Three pieces of ancient Tibetan Buddhist frescoes dating back to the 13th century were found in northwest China's Qinghai Province, local cultural and tourism authorities said.
The frescoes, which were discovered in Nangqian County, Yushu Tibetan Autonomous Prefecture, in the source area of the Lancang River, features significant characteristics of Indian Pala art style, and have extremely high value for historical human research.
Remains of an ancient temple were discovered in June when villagers of Duochang were working on a local mountain. They found three pieces of murals on stone walls and reported to the local bureau of culture and tourism.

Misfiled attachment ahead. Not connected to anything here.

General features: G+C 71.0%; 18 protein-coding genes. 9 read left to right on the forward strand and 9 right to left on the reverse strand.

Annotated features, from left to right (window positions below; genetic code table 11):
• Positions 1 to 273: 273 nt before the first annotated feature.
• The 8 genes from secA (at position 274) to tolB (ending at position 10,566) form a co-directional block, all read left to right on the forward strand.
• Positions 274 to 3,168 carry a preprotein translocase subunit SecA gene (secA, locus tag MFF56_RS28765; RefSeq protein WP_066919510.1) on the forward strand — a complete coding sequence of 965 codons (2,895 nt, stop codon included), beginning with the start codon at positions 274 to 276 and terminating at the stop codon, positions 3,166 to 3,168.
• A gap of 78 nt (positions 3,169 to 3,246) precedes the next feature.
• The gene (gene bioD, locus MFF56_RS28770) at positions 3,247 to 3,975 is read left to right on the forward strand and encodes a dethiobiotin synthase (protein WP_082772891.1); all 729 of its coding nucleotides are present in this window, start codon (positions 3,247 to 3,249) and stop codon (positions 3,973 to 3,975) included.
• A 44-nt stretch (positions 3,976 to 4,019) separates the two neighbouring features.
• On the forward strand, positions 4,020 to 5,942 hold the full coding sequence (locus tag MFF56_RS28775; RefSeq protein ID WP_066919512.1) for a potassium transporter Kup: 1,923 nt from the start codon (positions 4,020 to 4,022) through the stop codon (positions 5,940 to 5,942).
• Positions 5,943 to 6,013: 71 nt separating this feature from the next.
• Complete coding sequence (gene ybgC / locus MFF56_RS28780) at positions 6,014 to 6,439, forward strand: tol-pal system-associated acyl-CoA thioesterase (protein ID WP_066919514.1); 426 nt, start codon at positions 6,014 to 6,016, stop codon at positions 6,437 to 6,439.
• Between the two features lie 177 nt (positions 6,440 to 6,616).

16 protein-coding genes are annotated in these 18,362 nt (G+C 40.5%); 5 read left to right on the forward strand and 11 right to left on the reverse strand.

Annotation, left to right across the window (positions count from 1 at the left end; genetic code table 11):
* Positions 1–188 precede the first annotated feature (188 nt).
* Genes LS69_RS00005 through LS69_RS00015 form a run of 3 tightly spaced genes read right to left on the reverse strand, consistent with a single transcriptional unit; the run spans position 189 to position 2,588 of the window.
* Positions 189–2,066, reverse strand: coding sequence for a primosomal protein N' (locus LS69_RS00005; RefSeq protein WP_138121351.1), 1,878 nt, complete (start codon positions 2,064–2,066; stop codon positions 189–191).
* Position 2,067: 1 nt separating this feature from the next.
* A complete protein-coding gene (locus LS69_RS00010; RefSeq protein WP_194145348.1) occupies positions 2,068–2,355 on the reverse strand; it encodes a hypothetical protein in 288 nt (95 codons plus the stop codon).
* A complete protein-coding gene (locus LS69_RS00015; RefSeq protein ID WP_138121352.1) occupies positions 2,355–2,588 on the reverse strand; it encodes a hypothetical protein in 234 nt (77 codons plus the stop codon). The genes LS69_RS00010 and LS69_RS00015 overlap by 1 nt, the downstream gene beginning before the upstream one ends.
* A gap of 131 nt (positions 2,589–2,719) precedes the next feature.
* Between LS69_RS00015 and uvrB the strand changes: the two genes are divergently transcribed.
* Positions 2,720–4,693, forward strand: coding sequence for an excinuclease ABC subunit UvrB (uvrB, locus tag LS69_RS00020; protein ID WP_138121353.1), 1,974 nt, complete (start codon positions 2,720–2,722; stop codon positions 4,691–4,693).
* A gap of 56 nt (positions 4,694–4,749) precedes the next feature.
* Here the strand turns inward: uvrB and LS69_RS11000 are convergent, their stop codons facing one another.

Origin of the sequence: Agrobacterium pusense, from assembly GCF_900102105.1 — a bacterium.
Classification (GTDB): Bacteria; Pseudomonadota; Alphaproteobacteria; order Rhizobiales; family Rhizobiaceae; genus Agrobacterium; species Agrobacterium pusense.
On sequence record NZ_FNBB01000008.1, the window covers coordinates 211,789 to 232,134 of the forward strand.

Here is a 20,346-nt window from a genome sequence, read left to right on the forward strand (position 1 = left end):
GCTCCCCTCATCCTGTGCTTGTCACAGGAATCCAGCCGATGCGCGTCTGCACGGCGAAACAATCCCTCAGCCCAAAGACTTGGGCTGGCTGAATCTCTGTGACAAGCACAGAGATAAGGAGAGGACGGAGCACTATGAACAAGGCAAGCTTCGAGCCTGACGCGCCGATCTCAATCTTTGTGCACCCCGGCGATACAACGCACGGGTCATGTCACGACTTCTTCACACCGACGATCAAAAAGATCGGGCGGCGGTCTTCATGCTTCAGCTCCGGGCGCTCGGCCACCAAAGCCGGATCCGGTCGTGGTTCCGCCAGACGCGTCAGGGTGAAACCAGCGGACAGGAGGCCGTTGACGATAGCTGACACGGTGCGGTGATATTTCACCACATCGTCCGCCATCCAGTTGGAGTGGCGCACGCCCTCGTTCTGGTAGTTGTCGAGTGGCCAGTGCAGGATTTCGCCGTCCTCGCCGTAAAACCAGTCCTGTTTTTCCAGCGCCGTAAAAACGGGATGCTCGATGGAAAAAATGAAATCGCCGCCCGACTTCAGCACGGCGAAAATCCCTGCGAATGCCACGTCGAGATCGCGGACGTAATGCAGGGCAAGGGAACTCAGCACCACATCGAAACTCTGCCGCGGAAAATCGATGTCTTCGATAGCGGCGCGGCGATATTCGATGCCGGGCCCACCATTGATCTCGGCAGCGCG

The frescoes might be created around the 13th century, said Luo Wenhua, director of the Institute for the Research of Tibetan Buddhist Heritage under the Palace Museum, during his field inspection to the ruins.
Carrying Tibetan inscriptions, the murals might be the earliest Tibetan Buddhist frescoes that have ever been discovered in Qinghai Province, Luo said.
The frescoes are of important value in the study of the ancestral activities on the Qinghai-Tibet Plateau, according to the culture and tourism department of Nangqian County.